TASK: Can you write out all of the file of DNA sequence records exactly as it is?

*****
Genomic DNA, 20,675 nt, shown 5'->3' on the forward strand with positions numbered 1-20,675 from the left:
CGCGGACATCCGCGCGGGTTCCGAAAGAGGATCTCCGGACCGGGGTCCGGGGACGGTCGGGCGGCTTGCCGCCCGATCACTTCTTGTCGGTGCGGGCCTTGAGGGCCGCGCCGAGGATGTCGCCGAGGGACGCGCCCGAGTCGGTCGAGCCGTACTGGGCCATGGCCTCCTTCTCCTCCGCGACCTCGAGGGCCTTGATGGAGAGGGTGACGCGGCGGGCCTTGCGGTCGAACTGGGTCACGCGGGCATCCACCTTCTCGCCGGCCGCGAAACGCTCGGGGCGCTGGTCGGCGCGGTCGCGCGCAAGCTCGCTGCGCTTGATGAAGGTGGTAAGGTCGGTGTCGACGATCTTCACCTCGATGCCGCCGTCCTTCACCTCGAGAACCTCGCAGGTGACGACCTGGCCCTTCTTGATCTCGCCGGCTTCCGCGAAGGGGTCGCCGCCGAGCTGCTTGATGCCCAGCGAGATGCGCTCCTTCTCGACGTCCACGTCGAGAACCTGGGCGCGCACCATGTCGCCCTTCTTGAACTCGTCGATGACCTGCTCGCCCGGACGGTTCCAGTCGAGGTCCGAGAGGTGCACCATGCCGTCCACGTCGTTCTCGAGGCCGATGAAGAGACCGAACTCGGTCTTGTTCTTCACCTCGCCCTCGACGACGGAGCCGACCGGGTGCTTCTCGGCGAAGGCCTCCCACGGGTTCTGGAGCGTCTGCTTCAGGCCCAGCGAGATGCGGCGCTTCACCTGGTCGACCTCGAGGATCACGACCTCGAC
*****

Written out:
Genomic DNA, 20,675 nt, shown 5'->3' on the forward strand with positions numbered 1-20,675 from the left:
CGCGGACATCCGCGCGGGTTCCGAAAGAGGATCTCCGGACCGGGGTCCGGGGACGGTCGGGCGGCTTGCCGCCCGATCACTTCTTGTCGGTGCGGGCCTTGAGGGCCGCGCCGAGGATGTCGCCGAGGGACGCGCCCGAGTCGGTCGAGCCGTACTGGGCCATGGCCTCCTTCTCCTCCGCGACCTCGAGGGCCTTGATGGAGAGGGTGACGCGGCGGGCCTTGCGGTCGAACTGGGTCACGCGGGCATCCACCTTCTCGCCGGCCGCGAAACGCTCGGGGCGCTGGTCGGCGCGGTCGCGCGCAAGCTCGCTGCGCTTGATGAAGGTGGTAAGGTCGGTGTCGACGATCTTCACCTCGATGCCGCCGTCCTTCACCTCGAGAACCTCGCAGGTGACGACCTGGCCCTTCTTGATCTCGCCGGCTTCCGCGAAGGGGTCGCCGCCGAGCTGCTTGATGCCCAGCGAGATGCGCTCCTTCTCGACGTCCACGTCGAGAACCTGGGCGCGCACCATGTCGCCCTTCTTGAACTCGTCGATGACCTGCTCGCCCGGACGGTTCCAGTCGAGGTCCGAGAGGTGCACCATGCCGTCCACGTCGTTCTCGAGGCCGATGAAGAGACCGAACTCGGTCTTGTTCTTCACCTCGCCCTCGACGACGGAGCCGACCGGGTGCTTCTCGGCGAAGGCCTCCCACGGGTTCTGGAGCGTCTGCTTCAGGCCCAGCGAGATGCGGCGCTTCACCTGGTCGACCTCGAGGATCACGACCTCGAC